Tag Archives: cinema

The Games of the American Movie Theatre

I am a massive movie fan. If you ask my Facebook friends (well those that haven’t unsubscribed from my frequent updates), they’ll tell you that I am often posting about films and going to the cinema. I love the entire experience of going to the cinema. The snacks, the adverts, the big screen, the magic of seeing a film for the first time in that atmosphere – I’ve loved it since being a small child and it is one of my favourite things in the world to do. So I had to experience it American-stylie. And what better way to do that than to go and see the film of the moment, The Hunger Games.

I should declare myself now and say I’ve been waiting for The Hunger Games with such excitement for a while. I read the excellent and gripping books by Suzanne Collins probably about a year to a year and a half ago, finishing the trilogy within the space of a week. I immediately thought that the story was brilliantly told and was in awe of Katniss, one of the best fictional female characters to transpire in a long time. When it was announced a movie would be made I knew instantly I wanted to see it, and I assumed I would like it.

Last night I had the pleasure of going to a special screening of the film (it is released officially today) organised by the San Francisco MovieBears. It was absolutely no surprise that the theatre was full and that there was a lot of excitement and anticipation in the air. The Moviebears made this screening pretty special though. Essentially a film club, they provided a great atmosphere and fun pre-movie announcements which just made the experience extra special. It made me want to join a film club when I get home (if such things exist in England?). I’ve been to a number of screenings put on by the excellent Jameson Cult Film Club before, but what was different here was the socialising before and after the film – there is a lot to be said for creating that environment.

photoThe actual experience of seeing a film in America was slightly different from back home. Mostly because (and I’m sure this depends on the movie and when it was released) it’s pretty jovial. Of course in most cinemas around the world people laugh at the funny bits but I’ve never been in a theatre full of people clapping and cheering at parts of a film. Before we went into our screening at 7.30pm there were already teenagers and parents camped out in the cinema lobby waiting for the midnight screening. I’ve heard about that kind of thing but actually seeing kids dressed up as the characters from the film, patiently and excitedly waiting for the first screening they could get to, sitting on the floor for hours just to get the seat they want was a real surprise.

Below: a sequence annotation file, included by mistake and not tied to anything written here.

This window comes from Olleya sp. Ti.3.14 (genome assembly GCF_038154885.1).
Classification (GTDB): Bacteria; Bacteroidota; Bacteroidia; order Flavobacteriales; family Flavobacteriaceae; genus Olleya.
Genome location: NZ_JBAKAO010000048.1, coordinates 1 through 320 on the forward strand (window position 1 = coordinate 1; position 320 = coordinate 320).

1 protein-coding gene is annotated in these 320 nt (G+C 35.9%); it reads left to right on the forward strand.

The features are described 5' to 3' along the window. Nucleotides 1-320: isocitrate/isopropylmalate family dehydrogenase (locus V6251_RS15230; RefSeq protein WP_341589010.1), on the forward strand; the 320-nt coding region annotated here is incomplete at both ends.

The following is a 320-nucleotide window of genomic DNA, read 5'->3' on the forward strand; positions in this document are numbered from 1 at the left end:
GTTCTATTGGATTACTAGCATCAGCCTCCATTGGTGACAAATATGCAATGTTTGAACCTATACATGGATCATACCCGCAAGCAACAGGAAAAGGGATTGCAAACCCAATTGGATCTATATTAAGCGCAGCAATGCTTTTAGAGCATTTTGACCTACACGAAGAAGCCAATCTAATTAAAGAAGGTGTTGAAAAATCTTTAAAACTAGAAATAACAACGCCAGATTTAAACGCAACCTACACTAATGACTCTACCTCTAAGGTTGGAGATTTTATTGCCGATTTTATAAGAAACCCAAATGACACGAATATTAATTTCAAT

As for the actual movie, I was not disappointed. Jennifer Lawrence makes an absolutely perfect Katniss Everdeen. I believed in her entirely, especially at the moment she starts to shake just before entering the Hunger Games arena. She manages to give life to a complex character who stands to be a fantastic female heroine. Josh Hutcherson was a revelation as her fellow competitor from District 12 in the Games. He demonstrates and emotional intensity that absolutely fits how Peeta is written in the book, and shows incredible promise for the future. It was clear that the supporting characters were having an absolute ball filming this movie. Woody Harrelson, Elizabeth Banks and Stanley Tucci are all on fine comedic form, bringing some much needed light relief from the intense and controversial story. I would recommend people see The Hunger Games mostly because it is a massive commentary on our society but full of entertainment, style, comedy and action at the same time. Due to the nature of the story, yes there are violent moments but they are skillfully done so that it doesn’t feel too violent, it shocks in ways that the story means to – it isn’t gratuitous violence for the sake of having gratuitous violence. It’s actually an empowering story about standing up for what you believe in when all the odds are against you – a lesson that is definitely timely.

I loved my trip out to the cinema in San Francisco, I’m delighted that it was to see The Hunger Games and if there’s anything I’ve learned from going to the cinema in America, it is that I hope the magic of going to the movies is something that lasts forever. Good stories are some of the most precious things we have as humans, they are how we learn about different ways of life, how we communicate different emotions and they inspire our imaginations, and the cinema is a brilliant place for them to exist.

Drive

So I saw the coolest film the weekend just gone, and I felt compelled to write a little something about it. Normally I wouldn’t write down my opinions on every new film I see, but this one I felt compelled to, purely on the basis of its originality.

Drive, a film about a part-time film stunt car driver, part-time get away car driver is so cool it’s hard to actually describe what makes it that way. So many elements come into play at once it makes you realise where other films were lacking. Music, lighting, cinematography, acting, directing, all so perfect (in my opinion) that it just made for a really cool experience.

I guess the one thing I can’t get over about it is the patience it displays. Nothing in this film was rushed. Lines are delivered in their own good time – sometimes it aches how slowly they are delivered – but not in a bad way. I just love how in a world of instant reactions, live blogs, live everything really, this film takes its time.

I’d love to see a few more films do that without being too slow.

Anyway for me it was the perfect balance.